Jan 3. debut viewed as rocky start.

David Lee Roth’s first broadcast on Jan. 3 as CBS Radio’s East Coast successor to Howard Stern was blasted by numerous newspapers, who went so far as to predict his demise before mid-year.

Roth's new morning show is airing in New York, Boston and Philadelphia, among others.

"Something was missing: humor," wrote the New York Post’s John Mainelli. “Missing was a sense of adventure, irreverence, topicality and wacky anarchy.” He criticized Roth for riffing at length on such “gloomy” topics as the World Trade Center site, radio censorship and his career as a paramedic.

David Hinckley of the New York Daily News was less biting, though he said that Roth's bow "didn't immediately find its rhythm," adding that he "proved that, if necessary, he can talk for four hours. We never doubted that, of course, and as skills go, it's not a bad start toward becoming a successful radio host."

The Boston Herald offered, "The most shocking thing about Roth's debut was how the former Van Halen frontman chose to neither shock nor awe his new listeners." Writer Sean McCarthy called the show "slow out of the gate."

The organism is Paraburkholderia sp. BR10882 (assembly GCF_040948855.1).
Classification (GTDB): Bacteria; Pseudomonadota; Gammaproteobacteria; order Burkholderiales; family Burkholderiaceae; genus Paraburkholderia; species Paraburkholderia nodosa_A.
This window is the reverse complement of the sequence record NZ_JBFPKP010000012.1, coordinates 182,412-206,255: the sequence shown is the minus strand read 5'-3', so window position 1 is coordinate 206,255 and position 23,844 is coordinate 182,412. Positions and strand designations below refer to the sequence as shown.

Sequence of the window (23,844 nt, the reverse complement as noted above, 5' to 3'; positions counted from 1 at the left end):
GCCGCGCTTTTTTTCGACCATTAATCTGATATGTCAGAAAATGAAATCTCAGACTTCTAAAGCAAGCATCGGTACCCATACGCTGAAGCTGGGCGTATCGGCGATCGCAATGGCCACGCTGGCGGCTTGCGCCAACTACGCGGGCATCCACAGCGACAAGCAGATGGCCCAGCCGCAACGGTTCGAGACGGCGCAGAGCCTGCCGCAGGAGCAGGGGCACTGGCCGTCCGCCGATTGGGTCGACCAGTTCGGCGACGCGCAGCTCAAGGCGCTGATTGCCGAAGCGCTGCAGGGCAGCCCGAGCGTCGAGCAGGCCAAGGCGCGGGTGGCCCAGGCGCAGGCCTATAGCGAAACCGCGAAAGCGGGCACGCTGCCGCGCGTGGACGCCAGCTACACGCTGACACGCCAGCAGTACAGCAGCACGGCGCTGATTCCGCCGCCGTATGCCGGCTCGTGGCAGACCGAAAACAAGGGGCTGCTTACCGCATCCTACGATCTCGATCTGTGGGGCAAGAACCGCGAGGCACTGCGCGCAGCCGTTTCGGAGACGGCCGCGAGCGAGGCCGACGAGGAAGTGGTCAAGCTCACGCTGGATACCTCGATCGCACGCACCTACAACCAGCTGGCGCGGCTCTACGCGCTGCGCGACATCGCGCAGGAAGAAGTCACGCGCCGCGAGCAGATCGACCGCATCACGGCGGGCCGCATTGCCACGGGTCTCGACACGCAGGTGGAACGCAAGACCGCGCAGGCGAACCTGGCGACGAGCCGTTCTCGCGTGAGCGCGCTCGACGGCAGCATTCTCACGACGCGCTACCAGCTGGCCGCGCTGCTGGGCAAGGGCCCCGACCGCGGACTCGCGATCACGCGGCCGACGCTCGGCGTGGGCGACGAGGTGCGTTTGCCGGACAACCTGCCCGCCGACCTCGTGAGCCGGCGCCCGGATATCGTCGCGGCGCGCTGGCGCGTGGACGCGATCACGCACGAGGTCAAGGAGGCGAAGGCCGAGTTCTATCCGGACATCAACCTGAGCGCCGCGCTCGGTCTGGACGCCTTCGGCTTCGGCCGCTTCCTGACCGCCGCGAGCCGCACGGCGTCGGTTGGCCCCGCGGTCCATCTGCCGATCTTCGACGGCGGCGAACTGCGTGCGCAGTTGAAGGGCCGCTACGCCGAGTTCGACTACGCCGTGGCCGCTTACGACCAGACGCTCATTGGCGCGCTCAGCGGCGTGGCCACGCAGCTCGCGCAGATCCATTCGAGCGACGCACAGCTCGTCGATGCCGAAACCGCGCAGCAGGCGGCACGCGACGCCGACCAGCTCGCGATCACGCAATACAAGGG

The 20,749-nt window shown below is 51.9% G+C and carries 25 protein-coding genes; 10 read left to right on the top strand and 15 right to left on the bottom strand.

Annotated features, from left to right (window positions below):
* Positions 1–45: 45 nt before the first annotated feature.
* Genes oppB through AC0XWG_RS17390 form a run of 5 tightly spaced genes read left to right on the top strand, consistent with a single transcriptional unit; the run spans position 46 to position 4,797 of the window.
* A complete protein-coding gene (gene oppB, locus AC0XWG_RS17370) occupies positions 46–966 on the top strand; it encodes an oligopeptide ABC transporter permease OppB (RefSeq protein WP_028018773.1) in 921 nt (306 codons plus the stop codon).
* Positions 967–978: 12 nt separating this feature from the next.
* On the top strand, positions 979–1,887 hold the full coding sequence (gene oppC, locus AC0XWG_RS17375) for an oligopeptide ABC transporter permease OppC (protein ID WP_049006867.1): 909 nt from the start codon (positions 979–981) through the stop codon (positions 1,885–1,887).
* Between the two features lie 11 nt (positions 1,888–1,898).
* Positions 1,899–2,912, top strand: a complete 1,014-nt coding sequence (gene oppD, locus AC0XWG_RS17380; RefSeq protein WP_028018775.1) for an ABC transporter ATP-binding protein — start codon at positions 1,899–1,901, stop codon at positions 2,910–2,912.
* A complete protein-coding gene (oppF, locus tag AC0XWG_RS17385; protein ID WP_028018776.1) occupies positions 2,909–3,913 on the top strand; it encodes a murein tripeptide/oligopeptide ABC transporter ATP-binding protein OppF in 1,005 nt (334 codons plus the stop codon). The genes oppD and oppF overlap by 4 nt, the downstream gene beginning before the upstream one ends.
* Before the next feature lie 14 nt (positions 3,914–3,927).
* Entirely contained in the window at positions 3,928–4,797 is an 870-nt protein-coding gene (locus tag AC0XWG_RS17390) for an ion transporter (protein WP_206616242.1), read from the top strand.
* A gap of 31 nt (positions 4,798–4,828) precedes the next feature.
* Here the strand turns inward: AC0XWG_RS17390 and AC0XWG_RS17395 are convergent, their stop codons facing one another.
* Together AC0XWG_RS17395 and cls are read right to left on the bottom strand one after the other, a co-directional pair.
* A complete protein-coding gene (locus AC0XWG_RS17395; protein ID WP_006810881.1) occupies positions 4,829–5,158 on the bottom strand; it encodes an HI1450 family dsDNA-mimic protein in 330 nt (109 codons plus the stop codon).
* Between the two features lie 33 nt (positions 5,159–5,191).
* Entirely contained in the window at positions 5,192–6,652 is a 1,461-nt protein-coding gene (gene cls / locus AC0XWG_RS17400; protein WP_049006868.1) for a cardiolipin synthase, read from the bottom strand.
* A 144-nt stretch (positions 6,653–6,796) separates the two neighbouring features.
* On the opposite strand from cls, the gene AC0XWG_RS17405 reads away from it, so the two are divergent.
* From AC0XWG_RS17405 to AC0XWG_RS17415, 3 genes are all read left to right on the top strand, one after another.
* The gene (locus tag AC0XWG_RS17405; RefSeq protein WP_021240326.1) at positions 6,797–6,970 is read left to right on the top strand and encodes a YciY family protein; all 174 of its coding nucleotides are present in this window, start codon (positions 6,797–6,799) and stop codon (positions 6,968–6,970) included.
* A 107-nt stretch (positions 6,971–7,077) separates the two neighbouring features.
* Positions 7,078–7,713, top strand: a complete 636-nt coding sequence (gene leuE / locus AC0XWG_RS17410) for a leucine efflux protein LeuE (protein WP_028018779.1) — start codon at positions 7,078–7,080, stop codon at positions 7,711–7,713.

AM New York, a free commuter newspaper, plastered Roth on its cover Jan. 4, with the stinker headline, “No sparkle yet for Diamond Dave: Replacing Stern, Roth fizzles in radio debut.”

Writer Michael Clancy led his piece with, “If Diamond Dave’s first show is any hint, start the death watch for David Lee Roth’s dalliance in morning talk radio.

“The former Van Halen frontman may not even make it to the summer unless he learns his way around a radio microphone, and fast," Clancy said. "The show's content and execution was so amateurish that it sounded more like a demo tape than a polished piece of morning drive-time radio." He also complained that Roth was "surrounded by an annoying cast of chuckling Morning Zoo-type characters."

All three newspapers criticized the ramblings of Roth's Uncle Manny, proprietor of legendary nightclub Cafe Wha? in the city's West Village. The 90-minute gabfest was plagued by the 88-year-old's frequent stumbling and occasional forgetfulness.

The popular New York Radio Message Board was splattered with a free-for-all of criticism, calling Roth "lame" and deeming the show "amateur hour."

The New York Post allowed that such harsh criticism one day into the new high-profile gig may need tempering, quoting media buyer Jerry Levy: "It didn't go as smoothly as anticipated from the buildup, but you're dealing with a guy who's never done radio before. Stern is a tough — if not impossible — act to follow. You have to give it a little time to see how it shakes out."